- As storms persist longer on the east coast, they will cause greater damage along the densely populated corridor.
- Hurricanes producing catastrophic damage similar to Hurricane Sandy of 2012 will be more frequent.
- Storm speed changes will be driven by changes in atmospheric patterns over the Atlantic, brought about by warmer air temperatures.
Hurricane season may be over for this year, but a new study released Monday indicates that monstrous storms will wreak even more havoc in the decades to come, thanks to climate change.
Specifically, by the end of this century, people in the northeastern United States will see hurricanes getting worse as storms arrive faster – but will slow down once they make landfall, according to the study. Hurricanes producing catastrophic damage similar to Hurricane Sandy of 2012 will be more frequent, the researchers said.
Hurricane Sandy, known as Superstorm Sandy, hit the northeastern United States in late October 2012, killing 159 people and causing $ 78.7 billion in damage, according to the National Oceanic and Atmospheric Administration.
As storms persist longer on the east coast, they will cause greater damage along the densely populated corridor, which includes massive metropolitan areas such as Washington, DC, Philadelphia, New York and Boston, according to the ‘study.
“This study suggests that climate change will play a long-term role in increasing the strength of storms along the eastern seaboard of the United States and elsewhere,” said study co-author Benjamin Horton, who runs the Singapore Earth Observatory at Nanyang Technological. University, in a press release.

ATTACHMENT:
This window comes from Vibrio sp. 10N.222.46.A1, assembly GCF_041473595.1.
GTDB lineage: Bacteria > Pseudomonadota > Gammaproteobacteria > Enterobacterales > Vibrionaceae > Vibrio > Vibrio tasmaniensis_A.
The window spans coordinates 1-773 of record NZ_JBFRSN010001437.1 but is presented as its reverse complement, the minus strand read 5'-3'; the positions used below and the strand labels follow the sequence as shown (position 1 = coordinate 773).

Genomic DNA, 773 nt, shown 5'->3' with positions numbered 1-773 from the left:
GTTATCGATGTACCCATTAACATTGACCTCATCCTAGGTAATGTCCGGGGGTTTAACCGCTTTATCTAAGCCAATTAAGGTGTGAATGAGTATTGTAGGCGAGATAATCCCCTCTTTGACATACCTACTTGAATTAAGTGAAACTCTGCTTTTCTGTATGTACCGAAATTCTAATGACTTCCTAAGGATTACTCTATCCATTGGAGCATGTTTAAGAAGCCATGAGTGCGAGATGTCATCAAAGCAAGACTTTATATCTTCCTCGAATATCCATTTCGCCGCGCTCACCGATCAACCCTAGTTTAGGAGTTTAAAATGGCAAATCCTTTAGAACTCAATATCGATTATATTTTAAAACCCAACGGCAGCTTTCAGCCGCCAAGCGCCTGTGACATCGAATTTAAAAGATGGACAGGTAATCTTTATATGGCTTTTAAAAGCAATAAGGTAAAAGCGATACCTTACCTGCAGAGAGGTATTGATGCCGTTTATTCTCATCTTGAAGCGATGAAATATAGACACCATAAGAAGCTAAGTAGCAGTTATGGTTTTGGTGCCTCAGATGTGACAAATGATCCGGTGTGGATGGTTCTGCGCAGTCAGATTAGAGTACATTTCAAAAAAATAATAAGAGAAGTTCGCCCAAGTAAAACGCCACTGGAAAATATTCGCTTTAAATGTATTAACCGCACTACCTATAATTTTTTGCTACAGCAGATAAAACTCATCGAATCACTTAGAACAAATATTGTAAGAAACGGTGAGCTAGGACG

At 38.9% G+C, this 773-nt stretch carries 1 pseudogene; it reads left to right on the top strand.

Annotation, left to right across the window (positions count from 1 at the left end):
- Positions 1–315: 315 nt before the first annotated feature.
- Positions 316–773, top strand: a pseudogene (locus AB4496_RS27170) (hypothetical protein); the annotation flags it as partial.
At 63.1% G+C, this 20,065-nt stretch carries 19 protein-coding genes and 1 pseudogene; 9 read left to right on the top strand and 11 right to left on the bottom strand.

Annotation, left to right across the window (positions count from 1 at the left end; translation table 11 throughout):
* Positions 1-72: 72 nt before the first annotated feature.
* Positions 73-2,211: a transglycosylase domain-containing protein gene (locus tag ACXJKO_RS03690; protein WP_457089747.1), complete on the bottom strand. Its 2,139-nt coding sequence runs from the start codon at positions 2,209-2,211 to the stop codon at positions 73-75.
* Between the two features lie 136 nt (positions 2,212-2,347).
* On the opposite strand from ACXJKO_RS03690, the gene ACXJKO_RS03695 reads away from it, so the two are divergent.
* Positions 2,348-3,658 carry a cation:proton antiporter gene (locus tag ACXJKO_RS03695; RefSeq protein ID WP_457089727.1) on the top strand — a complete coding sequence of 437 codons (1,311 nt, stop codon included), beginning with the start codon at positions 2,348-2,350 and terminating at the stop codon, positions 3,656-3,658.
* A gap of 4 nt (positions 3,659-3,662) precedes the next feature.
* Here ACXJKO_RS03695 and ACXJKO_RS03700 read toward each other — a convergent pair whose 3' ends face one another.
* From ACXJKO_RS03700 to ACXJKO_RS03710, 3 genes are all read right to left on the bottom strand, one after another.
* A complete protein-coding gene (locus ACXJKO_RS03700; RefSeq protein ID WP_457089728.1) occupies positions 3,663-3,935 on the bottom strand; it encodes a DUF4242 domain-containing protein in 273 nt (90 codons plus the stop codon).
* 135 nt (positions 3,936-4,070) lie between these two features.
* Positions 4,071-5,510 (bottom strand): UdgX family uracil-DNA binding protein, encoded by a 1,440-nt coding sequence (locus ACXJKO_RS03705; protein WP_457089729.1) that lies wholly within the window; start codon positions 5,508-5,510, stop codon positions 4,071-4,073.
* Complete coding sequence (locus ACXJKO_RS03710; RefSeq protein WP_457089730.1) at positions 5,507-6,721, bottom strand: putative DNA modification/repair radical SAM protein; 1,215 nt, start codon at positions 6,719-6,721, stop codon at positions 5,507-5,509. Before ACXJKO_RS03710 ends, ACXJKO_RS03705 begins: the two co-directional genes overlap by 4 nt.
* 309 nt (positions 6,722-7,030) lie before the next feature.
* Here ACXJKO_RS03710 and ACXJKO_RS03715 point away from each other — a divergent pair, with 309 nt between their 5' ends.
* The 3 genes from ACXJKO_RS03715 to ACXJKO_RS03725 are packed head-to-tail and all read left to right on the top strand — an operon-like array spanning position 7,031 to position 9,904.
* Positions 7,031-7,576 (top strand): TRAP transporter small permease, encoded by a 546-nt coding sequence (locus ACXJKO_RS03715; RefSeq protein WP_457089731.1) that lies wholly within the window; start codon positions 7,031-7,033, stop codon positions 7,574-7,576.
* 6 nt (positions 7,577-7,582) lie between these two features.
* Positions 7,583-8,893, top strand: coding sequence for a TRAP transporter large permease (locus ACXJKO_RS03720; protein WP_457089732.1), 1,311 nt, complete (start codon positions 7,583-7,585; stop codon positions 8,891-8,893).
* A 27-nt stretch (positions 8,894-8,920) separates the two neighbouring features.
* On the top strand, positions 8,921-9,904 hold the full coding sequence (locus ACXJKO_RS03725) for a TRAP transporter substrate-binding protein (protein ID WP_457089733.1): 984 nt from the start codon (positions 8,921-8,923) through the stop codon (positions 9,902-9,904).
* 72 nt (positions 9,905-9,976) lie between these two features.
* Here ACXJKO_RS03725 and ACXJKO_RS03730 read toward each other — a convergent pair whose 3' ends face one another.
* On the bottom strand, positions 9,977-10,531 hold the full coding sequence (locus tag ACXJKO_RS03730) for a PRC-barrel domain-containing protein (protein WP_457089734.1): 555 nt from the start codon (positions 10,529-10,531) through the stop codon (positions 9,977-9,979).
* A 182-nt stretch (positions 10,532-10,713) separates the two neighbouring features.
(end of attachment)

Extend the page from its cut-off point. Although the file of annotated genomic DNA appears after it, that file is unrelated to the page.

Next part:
Storm speed changes will be driven by changes in atmospheric patterns over the Atlantic, brought about by warmer air temperatures.
Researchers have found that future east coast hurricanes are likely to cause more damage than past storms. The study predicted that more future hurricanes will form near the east coast, and these storms will hit the northeast corridor faster.
The storms will then slow down as they approach the east coast, allowing them to bring more wind, rain, flooding and related damage to the northeast region. The longest lasting tropical storms are expected to be twice as long as today’s storms.
And the longer the storms linger, the more severe they can be, said lead study author Andra Garner of Rowan University in New Jersey.
“Think of Hurricane Harvey in 2017 over Texas and Hurricane Dorian in 2019 over the Bahamas,” she said. “This prolonged exposure can worsen the impacts.”
The study appeared in the journal Earth’s Future, a publication of the American Geophysical Union, which publishes research on the past, present and future of our planet and its inhabitants.